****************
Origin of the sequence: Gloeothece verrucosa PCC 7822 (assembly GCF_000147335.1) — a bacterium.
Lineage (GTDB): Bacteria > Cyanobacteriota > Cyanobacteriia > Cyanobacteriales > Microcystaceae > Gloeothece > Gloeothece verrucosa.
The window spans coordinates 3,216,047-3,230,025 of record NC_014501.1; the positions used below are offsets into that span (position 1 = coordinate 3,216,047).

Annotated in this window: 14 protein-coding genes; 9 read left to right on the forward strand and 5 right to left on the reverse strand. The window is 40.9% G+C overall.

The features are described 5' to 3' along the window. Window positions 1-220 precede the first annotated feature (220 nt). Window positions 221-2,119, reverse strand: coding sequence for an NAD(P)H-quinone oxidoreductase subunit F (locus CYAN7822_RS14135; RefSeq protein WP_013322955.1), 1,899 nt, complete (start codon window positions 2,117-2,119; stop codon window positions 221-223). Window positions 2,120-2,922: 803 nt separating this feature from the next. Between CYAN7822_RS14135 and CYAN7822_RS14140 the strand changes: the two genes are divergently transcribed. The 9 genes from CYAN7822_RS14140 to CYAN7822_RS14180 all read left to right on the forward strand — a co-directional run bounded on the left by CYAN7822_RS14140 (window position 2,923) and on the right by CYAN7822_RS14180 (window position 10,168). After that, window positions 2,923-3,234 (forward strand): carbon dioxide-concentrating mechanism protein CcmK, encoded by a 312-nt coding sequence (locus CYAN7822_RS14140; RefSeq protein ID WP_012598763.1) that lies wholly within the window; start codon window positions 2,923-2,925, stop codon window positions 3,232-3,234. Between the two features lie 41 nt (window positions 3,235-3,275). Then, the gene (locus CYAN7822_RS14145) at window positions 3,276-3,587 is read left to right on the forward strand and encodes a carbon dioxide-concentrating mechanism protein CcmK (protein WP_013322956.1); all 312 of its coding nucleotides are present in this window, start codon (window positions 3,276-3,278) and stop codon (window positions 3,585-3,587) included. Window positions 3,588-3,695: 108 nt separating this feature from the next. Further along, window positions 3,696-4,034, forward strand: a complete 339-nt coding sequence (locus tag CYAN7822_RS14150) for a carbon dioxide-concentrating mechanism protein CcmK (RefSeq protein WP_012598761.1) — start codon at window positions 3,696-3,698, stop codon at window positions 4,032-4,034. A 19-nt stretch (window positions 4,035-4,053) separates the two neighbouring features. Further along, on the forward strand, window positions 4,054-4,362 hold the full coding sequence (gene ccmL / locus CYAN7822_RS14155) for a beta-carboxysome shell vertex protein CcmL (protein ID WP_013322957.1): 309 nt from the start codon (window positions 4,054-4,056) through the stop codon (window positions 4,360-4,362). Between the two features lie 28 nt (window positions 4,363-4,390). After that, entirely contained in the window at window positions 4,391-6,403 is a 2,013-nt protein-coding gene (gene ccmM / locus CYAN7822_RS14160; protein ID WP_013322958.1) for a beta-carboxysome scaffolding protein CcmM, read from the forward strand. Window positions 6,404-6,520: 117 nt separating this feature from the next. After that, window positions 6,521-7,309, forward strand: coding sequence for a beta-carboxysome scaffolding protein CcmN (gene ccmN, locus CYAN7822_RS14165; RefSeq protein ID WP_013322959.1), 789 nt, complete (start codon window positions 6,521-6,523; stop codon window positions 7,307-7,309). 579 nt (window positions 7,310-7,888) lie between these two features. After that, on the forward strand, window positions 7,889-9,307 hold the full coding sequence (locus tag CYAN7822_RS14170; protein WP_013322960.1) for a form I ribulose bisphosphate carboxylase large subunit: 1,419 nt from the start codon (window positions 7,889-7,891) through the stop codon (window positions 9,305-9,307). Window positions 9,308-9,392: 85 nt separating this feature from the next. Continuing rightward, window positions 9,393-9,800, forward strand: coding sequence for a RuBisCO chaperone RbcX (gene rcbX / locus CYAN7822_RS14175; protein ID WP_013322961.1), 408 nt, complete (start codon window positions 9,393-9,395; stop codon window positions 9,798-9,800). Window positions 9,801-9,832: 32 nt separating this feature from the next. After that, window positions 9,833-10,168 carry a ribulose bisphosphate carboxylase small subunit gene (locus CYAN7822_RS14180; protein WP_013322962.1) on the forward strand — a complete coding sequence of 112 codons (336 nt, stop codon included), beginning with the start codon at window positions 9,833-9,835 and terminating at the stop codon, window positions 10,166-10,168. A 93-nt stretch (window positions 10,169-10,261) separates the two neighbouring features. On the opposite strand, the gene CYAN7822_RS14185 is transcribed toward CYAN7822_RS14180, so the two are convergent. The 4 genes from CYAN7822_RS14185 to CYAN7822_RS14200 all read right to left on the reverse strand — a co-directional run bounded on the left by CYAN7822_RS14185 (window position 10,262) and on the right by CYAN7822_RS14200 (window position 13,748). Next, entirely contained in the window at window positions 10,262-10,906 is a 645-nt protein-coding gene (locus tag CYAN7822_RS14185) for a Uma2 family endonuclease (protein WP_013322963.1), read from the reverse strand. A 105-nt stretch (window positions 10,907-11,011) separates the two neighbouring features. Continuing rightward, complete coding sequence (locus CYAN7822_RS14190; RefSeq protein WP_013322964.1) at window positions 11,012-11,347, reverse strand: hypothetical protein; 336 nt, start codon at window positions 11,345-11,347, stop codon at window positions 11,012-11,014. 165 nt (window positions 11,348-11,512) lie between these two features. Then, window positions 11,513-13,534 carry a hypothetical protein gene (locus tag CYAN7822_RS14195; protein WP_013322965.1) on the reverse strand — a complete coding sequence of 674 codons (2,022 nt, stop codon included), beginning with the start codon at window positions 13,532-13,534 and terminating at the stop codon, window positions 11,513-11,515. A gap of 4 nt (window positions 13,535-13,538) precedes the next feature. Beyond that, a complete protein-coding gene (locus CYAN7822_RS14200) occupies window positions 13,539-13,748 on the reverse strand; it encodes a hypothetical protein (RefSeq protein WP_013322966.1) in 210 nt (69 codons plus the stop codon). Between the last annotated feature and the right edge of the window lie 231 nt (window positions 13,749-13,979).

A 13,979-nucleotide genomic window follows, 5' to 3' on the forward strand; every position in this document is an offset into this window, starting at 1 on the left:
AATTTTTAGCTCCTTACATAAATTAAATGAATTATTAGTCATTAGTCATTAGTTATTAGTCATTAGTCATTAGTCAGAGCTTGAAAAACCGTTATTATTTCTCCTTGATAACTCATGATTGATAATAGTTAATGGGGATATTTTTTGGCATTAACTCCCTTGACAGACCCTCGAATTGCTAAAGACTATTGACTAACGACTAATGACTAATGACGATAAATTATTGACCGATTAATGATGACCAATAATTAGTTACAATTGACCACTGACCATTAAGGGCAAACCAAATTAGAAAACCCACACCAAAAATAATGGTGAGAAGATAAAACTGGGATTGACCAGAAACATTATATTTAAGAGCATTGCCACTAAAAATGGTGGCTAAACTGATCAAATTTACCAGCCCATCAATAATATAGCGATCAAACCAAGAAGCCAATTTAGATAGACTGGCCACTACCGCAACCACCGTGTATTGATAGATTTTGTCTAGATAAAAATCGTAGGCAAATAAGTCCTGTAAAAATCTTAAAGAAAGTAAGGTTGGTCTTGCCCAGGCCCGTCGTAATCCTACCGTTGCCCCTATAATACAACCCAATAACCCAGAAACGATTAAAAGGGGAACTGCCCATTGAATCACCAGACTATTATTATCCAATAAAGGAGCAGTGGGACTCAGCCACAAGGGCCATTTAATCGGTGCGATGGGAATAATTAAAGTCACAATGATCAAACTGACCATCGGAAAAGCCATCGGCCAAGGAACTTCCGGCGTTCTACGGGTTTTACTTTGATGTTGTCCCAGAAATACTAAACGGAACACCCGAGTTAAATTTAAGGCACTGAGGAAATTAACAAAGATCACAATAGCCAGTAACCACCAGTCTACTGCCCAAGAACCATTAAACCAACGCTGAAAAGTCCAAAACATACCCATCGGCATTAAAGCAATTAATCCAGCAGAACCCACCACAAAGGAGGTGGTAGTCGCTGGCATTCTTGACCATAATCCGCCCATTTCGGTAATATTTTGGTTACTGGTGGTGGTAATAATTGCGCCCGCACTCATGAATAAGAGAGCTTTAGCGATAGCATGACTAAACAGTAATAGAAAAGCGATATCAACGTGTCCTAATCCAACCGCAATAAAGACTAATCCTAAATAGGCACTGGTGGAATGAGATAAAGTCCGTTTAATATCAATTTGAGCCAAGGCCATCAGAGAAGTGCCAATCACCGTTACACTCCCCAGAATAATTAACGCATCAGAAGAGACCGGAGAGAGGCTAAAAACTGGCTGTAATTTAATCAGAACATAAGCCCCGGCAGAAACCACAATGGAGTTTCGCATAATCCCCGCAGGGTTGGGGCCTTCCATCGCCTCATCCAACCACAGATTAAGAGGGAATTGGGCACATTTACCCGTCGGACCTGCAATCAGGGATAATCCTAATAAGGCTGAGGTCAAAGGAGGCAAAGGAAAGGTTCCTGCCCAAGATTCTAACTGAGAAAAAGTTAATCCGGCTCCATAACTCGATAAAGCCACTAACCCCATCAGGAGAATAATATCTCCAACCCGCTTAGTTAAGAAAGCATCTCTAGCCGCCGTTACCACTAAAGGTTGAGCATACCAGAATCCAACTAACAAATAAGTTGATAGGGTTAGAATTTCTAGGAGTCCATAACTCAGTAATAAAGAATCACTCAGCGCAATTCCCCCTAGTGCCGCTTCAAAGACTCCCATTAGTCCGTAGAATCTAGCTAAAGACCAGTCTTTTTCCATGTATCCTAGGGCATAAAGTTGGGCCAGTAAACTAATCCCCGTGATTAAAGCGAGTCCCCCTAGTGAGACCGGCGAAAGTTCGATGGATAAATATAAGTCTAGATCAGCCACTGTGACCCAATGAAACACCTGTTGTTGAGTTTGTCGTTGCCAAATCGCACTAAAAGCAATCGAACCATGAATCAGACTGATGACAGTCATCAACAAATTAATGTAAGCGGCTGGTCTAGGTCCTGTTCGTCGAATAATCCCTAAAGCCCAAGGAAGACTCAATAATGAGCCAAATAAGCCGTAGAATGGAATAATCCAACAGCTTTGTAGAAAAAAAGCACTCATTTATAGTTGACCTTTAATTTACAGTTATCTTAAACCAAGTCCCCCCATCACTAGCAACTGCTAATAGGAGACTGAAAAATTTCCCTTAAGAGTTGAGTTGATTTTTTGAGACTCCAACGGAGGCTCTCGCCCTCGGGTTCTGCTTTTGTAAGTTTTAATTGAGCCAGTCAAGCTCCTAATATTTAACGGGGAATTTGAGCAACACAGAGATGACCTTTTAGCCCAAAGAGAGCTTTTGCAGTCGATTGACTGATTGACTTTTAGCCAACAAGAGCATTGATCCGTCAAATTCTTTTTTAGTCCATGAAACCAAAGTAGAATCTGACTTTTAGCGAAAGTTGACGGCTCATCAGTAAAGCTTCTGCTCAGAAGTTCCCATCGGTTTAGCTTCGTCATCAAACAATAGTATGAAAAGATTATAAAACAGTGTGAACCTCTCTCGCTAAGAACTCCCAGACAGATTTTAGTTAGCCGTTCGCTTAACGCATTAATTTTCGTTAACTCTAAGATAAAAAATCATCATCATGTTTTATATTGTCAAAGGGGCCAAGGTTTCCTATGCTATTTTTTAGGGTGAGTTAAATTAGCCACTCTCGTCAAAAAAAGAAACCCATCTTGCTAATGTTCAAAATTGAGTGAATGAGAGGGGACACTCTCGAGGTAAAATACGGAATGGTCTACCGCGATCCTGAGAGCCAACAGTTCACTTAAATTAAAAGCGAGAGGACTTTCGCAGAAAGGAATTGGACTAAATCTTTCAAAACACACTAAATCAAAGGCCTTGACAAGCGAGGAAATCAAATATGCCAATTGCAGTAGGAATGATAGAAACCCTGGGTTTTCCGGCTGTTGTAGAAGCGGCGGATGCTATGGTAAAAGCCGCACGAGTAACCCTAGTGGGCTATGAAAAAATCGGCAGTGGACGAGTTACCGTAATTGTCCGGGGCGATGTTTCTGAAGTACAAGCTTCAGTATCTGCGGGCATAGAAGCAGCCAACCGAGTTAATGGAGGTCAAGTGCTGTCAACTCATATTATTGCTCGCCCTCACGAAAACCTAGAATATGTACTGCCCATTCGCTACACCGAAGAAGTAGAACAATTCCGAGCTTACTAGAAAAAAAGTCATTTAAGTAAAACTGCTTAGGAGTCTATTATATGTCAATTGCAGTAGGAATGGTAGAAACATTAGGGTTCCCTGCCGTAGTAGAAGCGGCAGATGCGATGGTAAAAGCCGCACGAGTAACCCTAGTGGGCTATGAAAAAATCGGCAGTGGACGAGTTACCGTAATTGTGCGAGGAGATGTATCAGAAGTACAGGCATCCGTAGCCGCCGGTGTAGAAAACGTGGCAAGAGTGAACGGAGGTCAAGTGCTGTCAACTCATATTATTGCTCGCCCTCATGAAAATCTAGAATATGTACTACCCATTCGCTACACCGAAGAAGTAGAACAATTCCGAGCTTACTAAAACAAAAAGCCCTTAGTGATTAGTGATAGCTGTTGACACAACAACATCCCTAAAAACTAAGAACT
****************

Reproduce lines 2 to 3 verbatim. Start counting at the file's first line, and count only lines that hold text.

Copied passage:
Lineage (GTDB): Bacteria > Cyanobacteriota > Cyanobacteriia > Cyanobacteriales > Microcystaceae > Gloeothece > Gloeothece verrucosa.
The window spans coordinates 3,216,047-3,230,025 of record NC_014501.1; the positions used below are offsets into that span (position 1 = coordinate 3,216,047).